Tesla (Nasdaq: TSLA) has reportedly been working on multiple transactions with lithium companies. Earlier this year, the automaker revised its deal with Piedmont Lithium (Nasdaq: PLL) to deliver 125,000 metric tons of SC6 to Tesla beginning in H2 2023 and continuing through the end of 2025.
Most recently, Sigma Lithium (TSXV: SGMA) appears to be the latest target in the lithium space, with rumours put out by Bloomberg that Tesla is weighing a takeover of the company.
Meanwhile, General Motors (NYSE: GM) just became officially the largest shareholder of Lithium Americas (TSX: LAC) this month after the firms jointly announced that the first tranche of a $650 million investment relayed earlier has been closed.
The state of copper
Copper futures dipped below $4 per pound in late February, the lowest level since early January, as concerns about weakening demand collided with tight supply. Production halts in major South and Central American regions exacerbated concerns about low stockpiles in the United States and Europe, fueling speculation that copper markets may be entering a deficit.
Apart from mining delays in Peru owing to political upheaval, ore processing operations in Panama have lately been delayed due to concerns with government tax and royalty payments from Canada’s First Quantum Minerals.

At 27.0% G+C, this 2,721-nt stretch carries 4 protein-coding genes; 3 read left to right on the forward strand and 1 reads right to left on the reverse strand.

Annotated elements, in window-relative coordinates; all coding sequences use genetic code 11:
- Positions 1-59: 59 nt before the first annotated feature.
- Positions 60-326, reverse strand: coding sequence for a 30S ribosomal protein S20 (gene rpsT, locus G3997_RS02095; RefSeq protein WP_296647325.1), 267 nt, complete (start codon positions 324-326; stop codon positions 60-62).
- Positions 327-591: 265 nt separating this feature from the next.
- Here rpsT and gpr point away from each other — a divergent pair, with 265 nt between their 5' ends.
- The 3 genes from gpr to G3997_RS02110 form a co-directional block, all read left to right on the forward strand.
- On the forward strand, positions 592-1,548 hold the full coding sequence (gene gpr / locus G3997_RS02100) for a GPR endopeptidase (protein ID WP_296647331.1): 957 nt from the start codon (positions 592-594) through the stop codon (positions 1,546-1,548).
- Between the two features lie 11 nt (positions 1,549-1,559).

On top of this, the world’s largest mining companies and metal traders are warning that a massive shortfall of copper could occur as early as 2025, which could hold back global growth, stoke inflation and impact global climate goals.
According to a recent report by S&P Global, copper demand is expected to double to 50 million tonnes annually by 2035 as the world moves towards a green economy encompassing electric vehicles and renewable energy, whereby millions of feet of copper wiring will be needed to strengthen power grids around the world, as well as build wind and solar farms. The increased demand comes in addition to copper’s traditional uses that include wiring, plumbing, communications, and power electronics.